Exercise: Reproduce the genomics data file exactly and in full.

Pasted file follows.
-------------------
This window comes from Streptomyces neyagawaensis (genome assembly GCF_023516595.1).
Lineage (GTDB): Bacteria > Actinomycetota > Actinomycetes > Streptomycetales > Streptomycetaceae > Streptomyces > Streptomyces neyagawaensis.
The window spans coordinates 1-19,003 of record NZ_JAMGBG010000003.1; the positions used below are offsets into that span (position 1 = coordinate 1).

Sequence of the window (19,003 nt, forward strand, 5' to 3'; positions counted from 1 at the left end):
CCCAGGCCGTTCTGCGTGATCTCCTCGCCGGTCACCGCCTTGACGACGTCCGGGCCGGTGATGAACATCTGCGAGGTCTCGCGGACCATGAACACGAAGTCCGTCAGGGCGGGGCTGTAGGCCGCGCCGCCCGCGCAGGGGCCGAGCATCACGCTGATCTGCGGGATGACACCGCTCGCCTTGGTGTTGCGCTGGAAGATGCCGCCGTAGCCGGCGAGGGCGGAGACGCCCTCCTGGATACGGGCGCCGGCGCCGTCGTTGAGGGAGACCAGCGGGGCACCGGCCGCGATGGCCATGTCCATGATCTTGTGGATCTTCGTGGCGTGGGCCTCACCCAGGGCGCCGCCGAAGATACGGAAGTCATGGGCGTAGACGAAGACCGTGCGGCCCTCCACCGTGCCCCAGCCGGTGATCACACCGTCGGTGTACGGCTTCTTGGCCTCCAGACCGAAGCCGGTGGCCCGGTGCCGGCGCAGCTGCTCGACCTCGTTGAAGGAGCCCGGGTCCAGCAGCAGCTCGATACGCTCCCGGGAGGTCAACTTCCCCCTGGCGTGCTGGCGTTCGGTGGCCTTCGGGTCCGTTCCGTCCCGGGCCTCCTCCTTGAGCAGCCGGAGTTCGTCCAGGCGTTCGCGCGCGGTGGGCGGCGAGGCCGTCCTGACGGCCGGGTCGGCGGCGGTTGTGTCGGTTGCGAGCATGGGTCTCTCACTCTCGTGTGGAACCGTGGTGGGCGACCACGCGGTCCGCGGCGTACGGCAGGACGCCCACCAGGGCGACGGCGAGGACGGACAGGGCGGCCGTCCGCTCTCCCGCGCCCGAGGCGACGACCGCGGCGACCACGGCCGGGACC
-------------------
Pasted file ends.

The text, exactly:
This window comes from Streptomyces neyagawaensis (genome assembly GCF_023516595.1).
Lineage (GTDB): Bacteria > Actinomycetota > Actinomycetes > Streptomycetales > Streptomycetaceae > Streptomyces > Streptomyces neyagawaensis.
The window spans coordinates 1-19,003 of record NZ_JAMGBG010000003.1; the positions used below are offsets into that span (position 1 = coordinate 1).

Sequence of the window (19,003 nt, forward strand, 5' to 3'; positions counted from 1 at the left end):
CCCAGGCCGTTCTGCGTGATCTCCTCGCCGGTCACCGCCTTGACGACGTCCGGGCCGGTGATGAACATCTGCGAGGTCTCGCGGACCATGAACACGAAGTCCGTCAGGGCGGGGCTGTAGGCCGCGCCGCCCGCGCAGGGGCCGAGCATCACGCTGATCTGCGGGATGACACCGCTCGCCTTGGTGTTGCGCTGGAAGATGCCGCCGTAGCCGGCGAGGGCGGAGACGCCCTCCTGGATACGGGCGCCGGCGCCGTCGTTGAGGGAGACCAGCGGGGCACCGGCCGCGATGGCCATGTCCATGATCTTGTGGATCTTCGTGGCGTGGGCCTCACCCAGGGCGCCGCCGAAGATACGGAAGTCATGGGCGTAGACGAAGACCGTGCGGCCCTCCACCGTGCCCCAGCCGGTGATCACACCGTCGGTGTACGGCTTCTTGGCCTCCAGACCGAAGCCGGTGGCCCGGTGCCGGCGCAGCTGCTCGACCTCGTTGAAGGAGCCCGGGTCCAGCAGCAGCTCGATACGCTCCCGGGAGGTCAACTTCCCCCTGGCGTGCTGGCGTTCGGTGGCCTTCGGGTCCGTTCCGTCCCGGGCCTCCTCCTTGAGCAGCCGGAGTTCGTCCAGGCGTTCGCGCGCGGTGGGCGGCGAGGCCGTCCTGACGGCCGGGTCGGCGGCGGTTGTGTCGGTTGCGAGCATGGGTCTCTCACTCTCGTGTGGAACCGTGGTGGGCGACCACGCGGTCCGCGGCGTACGGCAGGACGCCCACCAGGGCGACGGCGAGGACGGACAGGGCGGCCGTCCGCTCTCCCGCGCCCGAGGCGACGACCGCGGCGACCACGGCCGGGACC